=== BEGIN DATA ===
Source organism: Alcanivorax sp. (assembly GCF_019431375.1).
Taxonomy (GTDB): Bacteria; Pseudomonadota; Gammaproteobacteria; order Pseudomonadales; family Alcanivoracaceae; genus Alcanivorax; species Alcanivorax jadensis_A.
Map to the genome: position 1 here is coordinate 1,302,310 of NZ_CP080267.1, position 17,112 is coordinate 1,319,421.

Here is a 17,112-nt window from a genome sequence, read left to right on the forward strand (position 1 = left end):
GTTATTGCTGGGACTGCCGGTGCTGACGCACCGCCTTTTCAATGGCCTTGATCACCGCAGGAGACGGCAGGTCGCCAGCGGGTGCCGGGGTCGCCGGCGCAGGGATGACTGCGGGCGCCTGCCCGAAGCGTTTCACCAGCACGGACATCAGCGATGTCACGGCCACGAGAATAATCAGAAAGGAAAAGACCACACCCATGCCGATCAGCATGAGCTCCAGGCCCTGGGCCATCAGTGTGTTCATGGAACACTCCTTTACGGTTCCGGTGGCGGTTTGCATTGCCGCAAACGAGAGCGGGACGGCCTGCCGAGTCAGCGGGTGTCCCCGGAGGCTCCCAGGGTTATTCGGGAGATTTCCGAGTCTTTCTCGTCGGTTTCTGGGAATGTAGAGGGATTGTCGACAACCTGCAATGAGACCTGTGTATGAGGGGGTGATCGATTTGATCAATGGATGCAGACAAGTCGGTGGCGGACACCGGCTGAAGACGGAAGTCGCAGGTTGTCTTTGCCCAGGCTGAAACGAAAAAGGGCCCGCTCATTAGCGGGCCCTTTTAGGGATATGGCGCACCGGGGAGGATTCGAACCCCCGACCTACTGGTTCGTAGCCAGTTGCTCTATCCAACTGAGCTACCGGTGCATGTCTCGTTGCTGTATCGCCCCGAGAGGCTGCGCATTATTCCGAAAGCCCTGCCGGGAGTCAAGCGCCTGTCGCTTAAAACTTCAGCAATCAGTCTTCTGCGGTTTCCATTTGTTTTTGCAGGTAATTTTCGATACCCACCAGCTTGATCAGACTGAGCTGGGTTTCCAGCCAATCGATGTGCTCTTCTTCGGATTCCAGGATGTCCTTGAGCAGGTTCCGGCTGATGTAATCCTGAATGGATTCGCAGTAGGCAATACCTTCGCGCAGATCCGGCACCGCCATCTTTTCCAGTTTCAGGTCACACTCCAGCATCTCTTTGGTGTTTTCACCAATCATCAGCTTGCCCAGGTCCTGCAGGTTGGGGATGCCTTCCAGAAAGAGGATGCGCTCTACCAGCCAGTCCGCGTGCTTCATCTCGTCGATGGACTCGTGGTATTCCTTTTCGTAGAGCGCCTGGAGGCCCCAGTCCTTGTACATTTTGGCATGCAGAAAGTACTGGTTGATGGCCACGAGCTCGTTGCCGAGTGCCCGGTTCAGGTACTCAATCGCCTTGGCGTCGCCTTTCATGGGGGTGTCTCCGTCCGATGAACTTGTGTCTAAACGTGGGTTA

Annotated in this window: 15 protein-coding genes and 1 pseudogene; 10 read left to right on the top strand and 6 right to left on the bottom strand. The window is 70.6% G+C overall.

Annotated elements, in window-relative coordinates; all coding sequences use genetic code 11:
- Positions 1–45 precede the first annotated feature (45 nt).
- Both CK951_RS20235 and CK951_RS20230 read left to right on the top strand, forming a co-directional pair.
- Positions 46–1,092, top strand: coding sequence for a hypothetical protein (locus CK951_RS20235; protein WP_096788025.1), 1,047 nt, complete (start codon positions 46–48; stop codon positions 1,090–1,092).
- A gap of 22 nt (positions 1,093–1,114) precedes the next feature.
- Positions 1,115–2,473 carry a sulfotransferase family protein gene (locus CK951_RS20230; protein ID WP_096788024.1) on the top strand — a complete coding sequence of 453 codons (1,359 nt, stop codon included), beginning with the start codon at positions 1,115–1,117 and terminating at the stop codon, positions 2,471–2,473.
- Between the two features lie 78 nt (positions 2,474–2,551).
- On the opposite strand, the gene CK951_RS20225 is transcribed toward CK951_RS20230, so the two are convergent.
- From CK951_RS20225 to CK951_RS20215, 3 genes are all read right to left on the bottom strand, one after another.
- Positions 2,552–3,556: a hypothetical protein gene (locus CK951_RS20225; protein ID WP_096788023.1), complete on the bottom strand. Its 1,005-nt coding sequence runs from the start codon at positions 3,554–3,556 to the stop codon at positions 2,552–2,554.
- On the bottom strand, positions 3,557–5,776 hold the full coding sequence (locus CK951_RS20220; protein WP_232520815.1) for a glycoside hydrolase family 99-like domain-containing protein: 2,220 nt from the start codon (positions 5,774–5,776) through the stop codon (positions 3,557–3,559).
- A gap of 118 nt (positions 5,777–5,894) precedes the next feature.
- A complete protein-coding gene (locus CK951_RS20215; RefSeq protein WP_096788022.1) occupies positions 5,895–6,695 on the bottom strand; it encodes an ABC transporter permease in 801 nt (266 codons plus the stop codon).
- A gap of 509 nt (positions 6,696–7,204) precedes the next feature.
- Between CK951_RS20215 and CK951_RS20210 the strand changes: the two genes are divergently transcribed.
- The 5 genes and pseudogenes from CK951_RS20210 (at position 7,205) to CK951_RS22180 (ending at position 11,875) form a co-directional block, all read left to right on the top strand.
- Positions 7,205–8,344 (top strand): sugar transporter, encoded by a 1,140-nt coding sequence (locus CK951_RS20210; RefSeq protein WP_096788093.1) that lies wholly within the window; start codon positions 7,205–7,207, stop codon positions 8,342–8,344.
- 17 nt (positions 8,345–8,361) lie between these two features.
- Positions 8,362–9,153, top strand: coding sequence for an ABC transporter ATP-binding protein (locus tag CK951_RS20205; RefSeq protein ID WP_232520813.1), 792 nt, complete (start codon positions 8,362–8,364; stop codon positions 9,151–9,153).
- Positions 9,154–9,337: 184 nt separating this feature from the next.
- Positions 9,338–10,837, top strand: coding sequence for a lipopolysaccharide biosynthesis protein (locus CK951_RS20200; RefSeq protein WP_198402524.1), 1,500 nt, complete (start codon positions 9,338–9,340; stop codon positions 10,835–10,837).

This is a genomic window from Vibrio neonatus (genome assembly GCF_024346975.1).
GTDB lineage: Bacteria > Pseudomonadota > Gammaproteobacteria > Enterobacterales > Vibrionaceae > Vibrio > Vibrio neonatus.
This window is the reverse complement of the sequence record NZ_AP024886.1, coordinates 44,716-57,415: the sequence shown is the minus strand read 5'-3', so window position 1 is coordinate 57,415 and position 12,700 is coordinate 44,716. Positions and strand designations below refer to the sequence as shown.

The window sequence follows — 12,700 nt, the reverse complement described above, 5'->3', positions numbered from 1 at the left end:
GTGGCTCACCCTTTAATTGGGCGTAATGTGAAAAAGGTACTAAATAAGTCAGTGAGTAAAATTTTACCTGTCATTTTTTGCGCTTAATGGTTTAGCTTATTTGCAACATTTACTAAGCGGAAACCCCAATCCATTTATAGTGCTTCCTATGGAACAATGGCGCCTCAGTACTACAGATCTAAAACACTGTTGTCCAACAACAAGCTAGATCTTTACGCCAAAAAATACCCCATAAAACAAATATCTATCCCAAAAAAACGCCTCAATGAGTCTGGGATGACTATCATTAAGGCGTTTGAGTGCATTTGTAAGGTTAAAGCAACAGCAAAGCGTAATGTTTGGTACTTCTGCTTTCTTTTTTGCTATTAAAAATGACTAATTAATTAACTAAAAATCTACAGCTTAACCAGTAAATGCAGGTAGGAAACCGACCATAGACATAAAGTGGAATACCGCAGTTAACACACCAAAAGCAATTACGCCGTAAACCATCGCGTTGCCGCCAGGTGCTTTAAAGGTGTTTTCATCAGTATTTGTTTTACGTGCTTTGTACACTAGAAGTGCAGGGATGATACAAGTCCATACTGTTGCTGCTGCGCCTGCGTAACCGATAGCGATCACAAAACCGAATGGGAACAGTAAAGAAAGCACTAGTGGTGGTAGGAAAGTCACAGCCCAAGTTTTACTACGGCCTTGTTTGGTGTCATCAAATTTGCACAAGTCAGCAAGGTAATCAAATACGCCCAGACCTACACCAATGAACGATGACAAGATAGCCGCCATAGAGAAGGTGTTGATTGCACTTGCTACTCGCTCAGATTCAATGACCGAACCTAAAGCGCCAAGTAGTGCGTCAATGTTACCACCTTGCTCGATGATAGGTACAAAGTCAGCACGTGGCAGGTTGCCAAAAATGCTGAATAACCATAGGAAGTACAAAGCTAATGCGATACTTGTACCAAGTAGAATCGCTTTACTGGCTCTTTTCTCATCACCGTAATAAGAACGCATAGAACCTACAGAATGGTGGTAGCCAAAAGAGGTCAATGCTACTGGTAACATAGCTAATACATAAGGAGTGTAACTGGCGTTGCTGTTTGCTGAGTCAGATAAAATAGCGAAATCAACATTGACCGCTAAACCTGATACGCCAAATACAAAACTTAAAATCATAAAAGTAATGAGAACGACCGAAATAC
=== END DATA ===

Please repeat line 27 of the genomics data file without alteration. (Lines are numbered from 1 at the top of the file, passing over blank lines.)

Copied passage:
- Positions 9,338–10,837, top strand: coding sequence for a lipopolysaccharide biosynthesis protein (locus CK951_RS20200; RefSeq protein WP_198402524.1), 1,500 nt, complete (start codon positions 9,338–9,340; stop codon positions 10,835–10,837).